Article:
1. Create a partition for only a 90% and format it, till some days ago i used Ext4 (Linux) / NTFS (Windows System partition); i really hate Windows but i am forced to used it.
  2. Install system on that partition
  3. Use the system every day --> No problem shown
  4. Power off and leave it of for more than eigth days --> Problem appears on KingDian SSs
  5. To see the problem i boot with a Live Linux distro (DVD / USB / etc), i mainly use SystemRescueCD, but any other that has "ntfsclone" / "partclone.*" / "partimage" or just a plain "dd" will serve
  6. I do a clone of the partition saving as a file (like saving system partition on BackUp media)
  7. The problem appear, there are some sectors (between a few upto near 25 or 30) that are not readable
  8. I take note (on a paper) what sectors are not readable
  9. Now the weird thing begins, i correctly power off and leave it off for another eigth or more days
  10. I repeat steps 4 to 7 to see what sectors are now not readable, the list changes a lot, most times both lists have no one in common, so all non readable sectors had become readable and others that were readable now are not readable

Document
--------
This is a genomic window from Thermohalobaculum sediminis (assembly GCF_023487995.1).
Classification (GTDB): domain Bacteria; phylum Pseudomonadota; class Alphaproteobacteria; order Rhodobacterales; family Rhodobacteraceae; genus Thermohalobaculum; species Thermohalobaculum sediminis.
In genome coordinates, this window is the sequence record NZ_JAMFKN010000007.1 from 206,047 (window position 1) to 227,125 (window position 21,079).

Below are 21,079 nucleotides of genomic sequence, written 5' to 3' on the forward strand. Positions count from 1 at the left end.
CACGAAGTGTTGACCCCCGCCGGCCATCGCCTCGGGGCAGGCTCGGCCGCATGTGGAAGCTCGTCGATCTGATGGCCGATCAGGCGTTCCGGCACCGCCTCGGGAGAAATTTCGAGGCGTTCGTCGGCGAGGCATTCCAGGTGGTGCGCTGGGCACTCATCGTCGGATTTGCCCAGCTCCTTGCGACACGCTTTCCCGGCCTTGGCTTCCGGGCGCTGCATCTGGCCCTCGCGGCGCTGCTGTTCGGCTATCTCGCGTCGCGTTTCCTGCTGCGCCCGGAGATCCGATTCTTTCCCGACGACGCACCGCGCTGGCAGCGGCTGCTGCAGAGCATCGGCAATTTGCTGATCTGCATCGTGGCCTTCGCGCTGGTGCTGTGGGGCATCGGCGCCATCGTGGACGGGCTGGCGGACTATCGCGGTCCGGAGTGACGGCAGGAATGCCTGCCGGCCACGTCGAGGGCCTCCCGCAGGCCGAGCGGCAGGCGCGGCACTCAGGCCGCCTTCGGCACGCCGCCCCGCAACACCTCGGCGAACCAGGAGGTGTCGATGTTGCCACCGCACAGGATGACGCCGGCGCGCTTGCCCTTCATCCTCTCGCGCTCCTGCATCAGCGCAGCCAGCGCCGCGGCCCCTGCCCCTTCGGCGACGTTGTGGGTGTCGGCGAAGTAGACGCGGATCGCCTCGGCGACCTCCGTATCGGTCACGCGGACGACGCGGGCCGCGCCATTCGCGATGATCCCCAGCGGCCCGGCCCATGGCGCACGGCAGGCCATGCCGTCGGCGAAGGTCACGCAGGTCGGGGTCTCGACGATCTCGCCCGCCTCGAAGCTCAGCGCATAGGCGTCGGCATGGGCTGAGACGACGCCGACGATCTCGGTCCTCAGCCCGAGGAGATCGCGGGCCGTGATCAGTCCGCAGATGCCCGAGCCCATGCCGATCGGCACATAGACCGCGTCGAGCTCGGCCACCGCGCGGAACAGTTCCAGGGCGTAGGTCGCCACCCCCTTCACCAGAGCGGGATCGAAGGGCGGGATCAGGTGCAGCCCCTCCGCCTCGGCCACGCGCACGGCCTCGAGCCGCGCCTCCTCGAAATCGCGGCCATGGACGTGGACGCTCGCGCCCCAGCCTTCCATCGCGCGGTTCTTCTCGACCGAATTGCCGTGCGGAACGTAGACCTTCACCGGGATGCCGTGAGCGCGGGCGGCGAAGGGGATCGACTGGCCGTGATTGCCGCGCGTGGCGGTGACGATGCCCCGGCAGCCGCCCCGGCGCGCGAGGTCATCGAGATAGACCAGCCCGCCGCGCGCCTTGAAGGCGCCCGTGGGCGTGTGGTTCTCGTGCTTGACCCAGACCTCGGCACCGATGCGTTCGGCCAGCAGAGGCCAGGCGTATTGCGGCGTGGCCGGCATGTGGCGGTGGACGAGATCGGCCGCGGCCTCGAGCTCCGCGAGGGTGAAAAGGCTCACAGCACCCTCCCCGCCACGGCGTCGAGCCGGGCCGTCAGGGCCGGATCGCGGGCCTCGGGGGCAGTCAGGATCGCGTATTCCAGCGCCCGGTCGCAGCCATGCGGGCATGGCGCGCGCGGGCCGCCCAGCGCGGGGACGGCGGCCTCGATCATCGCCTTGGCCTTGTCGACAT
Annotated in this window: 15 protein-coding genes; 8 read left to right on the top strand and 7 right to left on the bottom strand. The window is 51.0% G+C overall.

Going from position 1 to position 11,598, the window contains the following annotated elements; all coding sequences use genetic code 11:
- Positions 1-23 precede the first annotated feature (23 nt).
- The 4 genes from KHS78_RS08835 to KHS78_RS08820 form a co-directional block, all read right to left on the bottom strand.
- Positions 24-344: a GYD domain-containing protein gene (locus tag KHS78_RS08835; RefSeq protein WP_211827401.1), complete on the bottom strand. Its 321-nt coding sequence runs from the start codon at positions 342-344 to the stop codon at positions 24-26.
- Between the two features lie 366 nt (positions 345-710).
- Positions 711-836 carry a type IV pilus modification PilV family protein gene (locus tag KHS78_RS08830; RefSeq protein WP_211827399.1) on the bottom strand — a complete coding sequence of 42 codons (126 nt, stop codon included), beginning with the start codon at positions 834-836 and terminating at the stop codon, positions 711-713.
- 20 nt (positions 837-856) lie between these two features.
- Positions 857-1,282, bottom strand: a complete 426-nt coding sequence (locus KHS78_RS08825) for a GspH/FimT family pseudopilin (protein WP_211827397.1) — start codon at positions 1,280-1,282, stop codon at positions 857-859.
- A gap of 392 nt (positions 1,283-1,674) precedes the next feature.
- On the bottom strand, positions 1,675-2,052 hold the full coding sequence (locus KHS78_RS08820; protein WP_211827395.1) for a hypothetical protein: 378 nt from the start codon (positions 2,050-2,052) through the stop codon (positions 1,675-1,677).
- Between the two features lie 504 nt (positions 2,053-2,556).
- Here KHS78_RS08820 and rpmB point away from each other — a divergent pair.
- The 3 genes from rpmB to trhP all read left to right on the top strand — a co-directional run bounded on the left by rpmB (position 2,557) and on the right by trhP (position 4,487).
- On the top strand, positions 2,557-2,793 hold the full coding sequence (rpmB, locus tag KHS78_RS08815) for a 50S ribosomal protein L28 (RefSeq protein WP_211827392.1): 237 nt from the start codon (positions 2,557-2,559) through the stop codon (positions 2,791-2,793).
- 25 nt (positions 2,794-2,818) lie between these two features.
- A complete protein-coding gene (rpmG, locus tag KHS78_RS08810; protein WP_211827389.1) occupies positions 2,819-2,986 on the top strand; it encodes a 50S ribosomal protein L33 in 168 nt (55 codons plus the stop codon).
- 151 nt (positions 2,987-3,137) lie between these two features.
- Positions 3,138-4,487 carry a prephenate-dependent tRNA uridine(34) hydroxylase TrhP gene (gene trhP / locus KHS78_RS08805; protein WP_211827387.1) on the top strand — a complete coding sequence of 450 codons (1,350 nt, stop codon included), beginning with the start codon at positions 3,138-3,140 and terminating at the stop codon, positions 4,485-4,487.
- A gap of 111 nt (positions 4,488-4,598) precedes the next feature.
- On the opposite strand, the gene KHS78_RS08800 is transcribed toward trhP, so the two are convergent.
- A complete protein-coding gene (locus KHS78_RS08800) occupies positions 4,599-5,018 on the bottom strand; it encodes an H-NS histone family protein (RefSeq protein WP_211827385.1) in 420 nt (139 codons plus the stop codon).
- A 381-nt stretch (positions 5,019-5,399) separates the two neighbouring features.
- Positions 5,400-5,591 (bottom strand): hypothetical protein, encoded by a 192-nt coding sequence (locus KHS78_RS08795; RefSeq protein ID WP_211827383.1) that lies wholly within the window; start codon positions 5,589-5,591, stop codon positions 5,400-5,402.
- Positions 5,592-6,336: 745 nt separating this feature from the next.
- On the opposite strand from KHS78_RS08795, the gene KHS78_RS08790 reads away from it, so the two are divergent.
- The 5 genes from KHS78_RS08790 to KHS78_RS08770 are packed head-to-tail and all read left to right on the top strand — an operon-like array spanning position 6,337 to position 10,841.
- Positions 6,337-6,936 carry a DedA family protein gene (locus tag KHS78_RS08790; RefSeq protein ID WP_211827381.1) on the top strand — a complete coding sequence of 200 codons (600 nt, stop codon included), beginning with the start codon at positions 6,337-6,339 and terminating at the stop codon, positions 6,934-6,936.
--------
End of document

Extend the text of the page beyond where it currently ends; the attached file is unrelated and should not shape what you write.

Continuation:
11. I can repeat this a lot of times (with no write to the SSD at all) and all lists of non-readable sectors tend to not have any sector in common (among sometimes one is on two lists)

Why this SSDs (only with Brand KingDian) do such ugly and weird thing? randomly say some sectors are not readable after a long period (more than eigth days) without power supply, and after another period (more than eigth days) without power supply they became readable again.

The top weird is that after being non readable and then become readable again, they all allways have the correct data.

Also more, i consult SMART data and it says that there is no new reallocated sector (it has some because i once used on Windows a tool to force reallocation of non readable sector).

SMART info also says there is no read error, while some sectors are not readable, and also says there is no write error.

Obviously there is no "read" error, nothing "read" with "wrong" data... that is technically different to not been able to read... and SMART data has no field i can see that shows a non readable error count... etc.

By the way, if i re-write non readable sectors with data, they become readable again without any sector been re-mapped, maybe because the internal ones that are used are not the failing ones (remember SSD on writes uses different places to extend the live, SSD uses an internal map LBA - Real position inside chips).